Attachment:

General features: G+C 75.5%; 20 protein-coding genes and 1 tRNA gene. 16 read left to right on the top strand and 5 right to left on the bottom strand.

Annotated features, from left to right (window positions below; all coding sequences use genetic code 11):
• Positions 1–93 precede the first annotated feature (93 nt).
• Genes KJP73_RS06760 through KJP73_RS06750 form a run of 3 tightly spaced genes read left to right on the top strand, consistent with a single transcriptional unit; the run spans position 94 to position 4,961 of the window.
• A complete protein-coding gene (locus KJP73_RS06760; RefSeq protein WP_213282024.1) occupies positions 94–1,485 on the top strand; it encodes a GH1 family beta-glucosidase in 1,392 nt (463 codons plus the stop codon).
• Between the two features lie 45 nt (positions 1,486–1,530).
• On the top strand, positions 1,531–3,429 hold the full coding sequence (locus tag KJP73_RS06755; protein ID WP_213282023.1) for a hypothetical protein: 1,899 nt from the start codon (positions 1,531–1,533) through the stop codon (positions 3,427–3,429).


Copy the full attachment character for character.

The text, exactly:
General features: G+C 75.5%; 20 protein-coding genes and 1 tRNA gene. 16 read left to right on the top strand and 5 right to left on the bottom strand.

Annotated features, from left to right (window positions below; all coding sequences use genetic code 11):
• Positions 1–93 precede the first annotated feature (93 nt).
• Genes KJP73_RS06760 through KJP73_RS06750 form a run of 3 tightly spaced genes read left to right on the top strand, consistent with a single transcriptional unit; the run spans position 94 to position 4,961 of the window.
• A complete protein-coding gene (locus KJP73_RS06760; RefSeq protein WP_213282024.1) occupies positions 94–1,485 on the top strand; it encodes a GH1 family beta-glucosidase in 1,392 nt (463 codons plus the stop codon).
• Between the two features lie 45 nt (positions 1,486–1,530).
• On the top strand, positions 1,531–3,429 hold the full coding sequence (locus tag KJP73_RS06755; protein ID WP_213282023.1) for a hypothetical protein: 1,899 nt from the start codon (positions 1,531–1,533) through the stop codon (positions 3,427–3,429).